On 15 March 2022 GRC World Forums launched PrivSec China, a one-day livestream experience exploring China’s privacy and security regime.

PrivSec China Hero

The event brought together China experts and senior professionals to discuss the new reality of doing business under China’s increasingly tough data protection and cybersecurity rules.

China has enacted several important pieces of legislation in recent years and Chinese authorities have issued plenty of regulations and guidance. 

However, many difficult questions remain about the scope and applicability of China’s new legal framework. Speakers at PrivSec China provided some clarity and reassurance that—if followed carefully—the rules should not present a barrier to entry into the Chinese market.

Making Sense of the New Rules

PrivSec China began with an overview of China’s privacy and security framework, hosted by Carolyn Bigg, Partner at DLA Piper Hong Kong.

A key part of data protection compliance is understanding what types of data your company holds. And it’s important to remember the overriding purpose of China’s privacy and security laws.

“The mindset from the government is trying to create more value from the data, but the bottom line is national interest. The regulation on personal information is just a base for how to make the digital economy healthier,” said Bobby Hsu Piao-Hao, Senior Lead Specialist in Privacy & Data Protection Compliance at TPV Technology Group.

Another session looked in detail at China’s Personal Information Protection Law (PIPL), sometimes called “China’s GDPR.”

Scott Warren of the law firm Squire Patton Boggs pointed out that the PIPL and the GDPR share many concepts such as “data subject rights, access rights, and extraterritoriality.”

But despite these similarities, compliance with the GDPR does not equate to compliance with the PIPL.

“We realised there are some companies who are following GDPR in Europe and aren’t looking into China’s requirements,” said Mareike Seeßelberg, Manager at Chinabrand IP Consulting. 

“This is something companies should do right now—understand what data they collect from China and what legal basis they have for it.”

Digital Trust Europe

Digital Trust Europe will take place through May, June & July 2022, visiting five major cities;

→ Brussels
→ Stockholm
→ London
→ Dublin
→ Amsterdam

Digital Trust Europe will also be available to a global audience via livestream. Each city will co-host four events; PrivSec World Forum, FinCrime World Forum, ESG World Forum and Cloud Modernisation Summit. 

Find Out More

Digital Trust Europe - no subline

International Data Transfers

One session looked specifically at new Chinese rules on international data transfers that have been causing some concern and confusion among data protection professionals.

China’s PIPL imposes some strict rules around how companies transfer data out of the country. But the idea that the law prevents companies from transferring any data was “misinformation,” said DLA Piper’s Carolyn Biggs.

“Most data from most organisations can leave China, provided certain compliance steps are taken,” Biggs said.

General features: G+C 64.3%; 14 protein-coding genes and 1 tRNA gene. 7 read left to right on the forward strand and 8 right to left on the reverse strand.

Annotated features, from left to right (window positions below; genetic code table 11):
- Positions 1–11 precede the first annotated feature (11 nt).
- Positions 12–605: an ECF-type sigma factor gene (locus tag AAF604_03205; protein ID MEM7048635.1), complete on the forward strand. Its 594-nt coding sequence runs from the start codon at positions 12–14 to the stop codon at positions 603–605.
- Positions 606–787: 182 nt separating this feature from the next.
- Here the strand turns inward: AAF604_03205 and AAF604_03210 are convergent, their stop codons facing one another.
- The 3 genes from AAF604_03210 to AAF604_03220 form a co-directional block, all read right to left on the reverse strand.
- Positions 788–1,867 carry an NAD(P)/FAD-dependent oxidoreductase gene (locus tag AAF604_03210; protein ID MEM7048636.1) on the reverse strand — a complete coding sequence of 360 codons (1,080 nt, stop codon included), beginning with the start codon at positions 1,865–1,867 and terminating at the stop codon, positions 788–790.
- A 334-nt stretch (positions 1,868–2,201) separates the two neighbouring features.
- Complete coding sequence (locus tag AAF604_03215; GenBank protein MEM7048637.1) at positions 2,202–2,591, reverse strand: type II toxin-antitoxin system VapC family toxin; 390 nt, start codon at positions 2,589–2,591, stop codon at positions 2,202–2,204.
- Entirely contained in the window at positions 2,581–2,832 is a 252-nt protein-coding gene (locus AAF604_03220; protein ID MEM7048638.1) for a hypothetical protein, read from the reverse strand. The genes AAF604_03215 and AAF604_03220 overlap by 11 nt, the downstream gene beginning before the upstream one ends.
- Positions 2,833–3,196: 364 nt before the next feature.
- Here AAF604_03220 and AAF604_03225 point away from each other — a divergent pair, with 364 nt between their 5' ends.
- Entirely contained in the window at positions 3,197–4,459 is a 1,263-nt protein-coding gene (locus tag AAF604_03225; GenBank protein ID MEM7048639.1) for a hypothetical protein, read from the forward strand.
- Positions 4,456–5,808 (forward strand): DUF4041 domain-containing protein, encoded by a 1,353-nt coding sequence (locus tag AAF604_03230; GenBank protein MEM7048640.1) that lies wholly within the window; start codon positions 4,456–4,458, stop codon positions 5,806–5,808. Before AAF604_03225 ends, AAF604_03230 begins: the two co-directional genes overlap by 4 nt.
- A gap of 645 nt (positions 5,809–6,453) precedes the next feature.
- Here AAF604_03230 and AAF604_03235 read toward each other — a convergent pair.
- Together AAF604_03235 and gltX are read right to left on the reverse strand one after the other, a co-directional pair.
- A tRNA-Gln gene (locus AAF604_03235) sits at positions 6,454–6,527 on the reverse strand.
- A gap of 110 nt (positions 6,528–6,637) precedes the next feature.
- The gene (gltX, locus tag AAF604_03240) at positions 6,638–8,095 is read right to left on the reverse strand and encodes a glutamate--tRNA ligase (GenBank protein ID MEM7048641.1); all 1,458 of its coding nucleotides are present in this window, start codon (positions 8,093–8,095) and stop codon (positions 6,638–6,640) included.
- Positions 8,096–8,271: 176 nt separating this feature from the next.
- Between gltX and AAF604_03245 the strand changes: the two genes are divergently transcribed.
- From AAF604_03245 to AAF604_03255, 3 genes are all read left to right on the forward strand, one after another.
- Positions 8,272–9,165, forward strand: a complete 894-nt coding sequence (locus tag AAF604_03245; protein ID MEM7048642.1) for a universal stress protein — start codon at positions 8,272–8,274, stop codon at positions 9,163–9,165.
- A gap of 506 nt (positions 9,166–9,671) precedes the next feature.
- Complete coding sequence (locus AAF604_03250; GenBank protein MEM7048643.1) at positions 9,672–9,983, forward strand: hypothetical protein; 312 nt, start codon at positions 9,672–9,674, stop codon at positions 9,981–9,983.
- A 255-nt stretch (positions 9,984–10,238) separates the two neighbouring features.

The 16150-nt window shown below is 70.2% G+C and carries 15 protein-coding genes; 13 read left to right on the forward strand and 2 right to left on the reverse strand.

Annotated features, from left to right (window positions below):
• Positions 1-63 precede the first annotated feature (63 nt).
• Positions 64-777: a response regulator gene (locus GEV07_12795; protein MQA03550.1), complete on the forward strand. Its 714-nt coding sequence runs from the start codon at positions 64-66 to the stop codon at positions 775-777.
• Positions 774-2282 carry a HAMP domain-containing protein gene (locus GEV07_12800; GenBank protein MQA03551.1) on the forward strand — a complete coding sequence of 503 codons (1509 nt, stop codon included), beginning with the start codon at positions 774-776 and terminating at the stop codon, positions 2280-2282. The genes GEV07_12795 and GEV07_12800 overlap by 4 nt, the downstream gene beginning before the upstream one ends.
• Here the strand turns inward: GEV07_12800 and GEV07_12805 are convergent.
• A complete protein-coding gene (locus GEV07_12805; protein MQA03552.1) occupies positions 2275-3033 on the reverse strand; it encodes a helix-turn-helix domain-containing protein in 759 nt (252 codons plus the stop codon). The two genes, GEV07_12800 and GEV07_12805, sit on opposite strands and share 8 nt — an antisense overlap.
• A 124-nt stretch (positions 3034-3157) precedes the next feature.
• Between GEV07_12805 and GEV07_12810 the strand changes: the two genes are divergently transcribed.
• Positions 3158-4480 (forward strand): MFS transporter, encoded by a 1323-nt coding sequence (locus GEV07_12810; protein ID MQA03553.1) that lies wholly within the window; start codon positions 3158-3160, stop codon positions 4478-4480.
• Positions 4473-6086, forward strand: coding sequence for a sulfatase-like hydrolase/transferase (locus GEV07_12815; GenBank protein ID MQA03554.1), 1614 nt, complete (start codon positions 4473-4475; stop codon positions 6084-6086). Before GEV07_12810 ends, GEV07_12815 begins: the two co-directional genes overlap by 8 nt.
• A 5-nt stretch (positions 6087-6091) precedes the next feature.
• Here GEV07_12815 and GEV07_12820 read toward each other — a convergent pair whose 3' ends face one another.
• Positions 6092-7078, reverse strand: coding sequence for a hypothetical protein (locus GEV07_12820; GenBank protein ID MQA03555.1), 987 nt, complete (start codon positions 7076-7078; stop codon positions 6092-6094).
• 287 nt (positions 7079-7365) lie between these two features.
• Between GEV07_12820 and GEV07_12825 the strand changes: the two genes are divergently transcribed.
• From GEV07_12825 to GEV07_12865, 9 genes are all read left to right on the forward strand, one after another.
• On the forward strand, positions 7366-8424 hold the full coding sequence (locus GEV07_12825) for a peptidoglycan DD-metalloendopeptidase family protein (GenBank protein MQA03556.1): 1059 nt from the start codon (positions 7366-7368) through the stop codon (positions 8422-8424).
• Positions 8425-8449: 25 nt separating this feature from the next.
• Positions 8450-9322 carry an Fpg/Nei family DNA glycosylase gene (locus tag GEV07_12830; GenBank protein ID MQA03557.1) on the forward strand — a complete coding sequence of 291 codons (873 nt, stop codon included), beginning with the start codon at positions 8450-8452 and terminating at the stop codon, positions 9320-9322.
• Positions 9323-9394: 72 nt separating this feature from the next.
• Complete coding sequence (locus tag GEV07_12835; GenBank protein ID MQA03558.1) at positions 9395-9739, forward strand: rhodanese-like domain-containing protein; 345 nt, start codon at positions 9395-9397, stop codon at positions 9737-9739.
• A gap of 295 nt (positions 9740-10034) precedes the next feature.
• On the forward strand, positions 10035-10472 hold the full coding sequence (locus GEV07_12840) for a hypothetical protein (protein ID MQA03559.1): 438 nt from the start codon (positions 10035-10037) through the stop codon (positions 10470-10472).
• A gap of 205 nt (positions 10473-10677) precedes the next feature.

But certain types of data are more tightly controlled than others.

“For important data, you need to have a risk assessment, and localisation is a standard requirement,” said Dr Amigo L. Xie, Partner at K&L Gates. “To transfer important data outside China a security assessment is required.”

Could these strict requirements disincentivise international companies from operating in China? Not necessarily, said Michael Xu of AllBright Law Offices.

“I think China is willing to keep foreign businesses in China, but what they need them to do is business in a different way,” Xu said. 

“It will cost time, money and energy to comply with those laws, but eventually when they have done adjustments they will do business just like in the past.”

The Geopolitical Dimension

When thinking long-term about your business strategy in the Chinese market, compliance with privacy and security law is hugely important. But there’s another vital consideration over which you have far less control: politics.

The final session at PrivSec China considered how geopolitical relations between China and the West could impact businesses.

“I think it’s useful to get the quantitative aspect of this and see how political business is becoming in China,” said Jacob Gunter, Senior Analyst at the Mercator Institute for China Studies.

“41% of European companies say business has become more political in the last year, and think that the sources of that politicisation from the Chinese government and media.”

Recent events could cause further issues for Western companies’ Chinese operations.

“A lot has happened in last few weeks,” said Stefan Dodov of BCC Global. “Sanctions in general will have an impact on foreign businesses in China.”

PrivSec China was a perfect example of how online or face-to-face events are perfect for taking in a broad variety of perspectives and thinking critically about complex issues. 

Delegates saw how professionals are grappling with China’s legislation “on the ground,” could ask questions, and got to know some of the leading thinkers and practitioners in Chinese privacy and security law.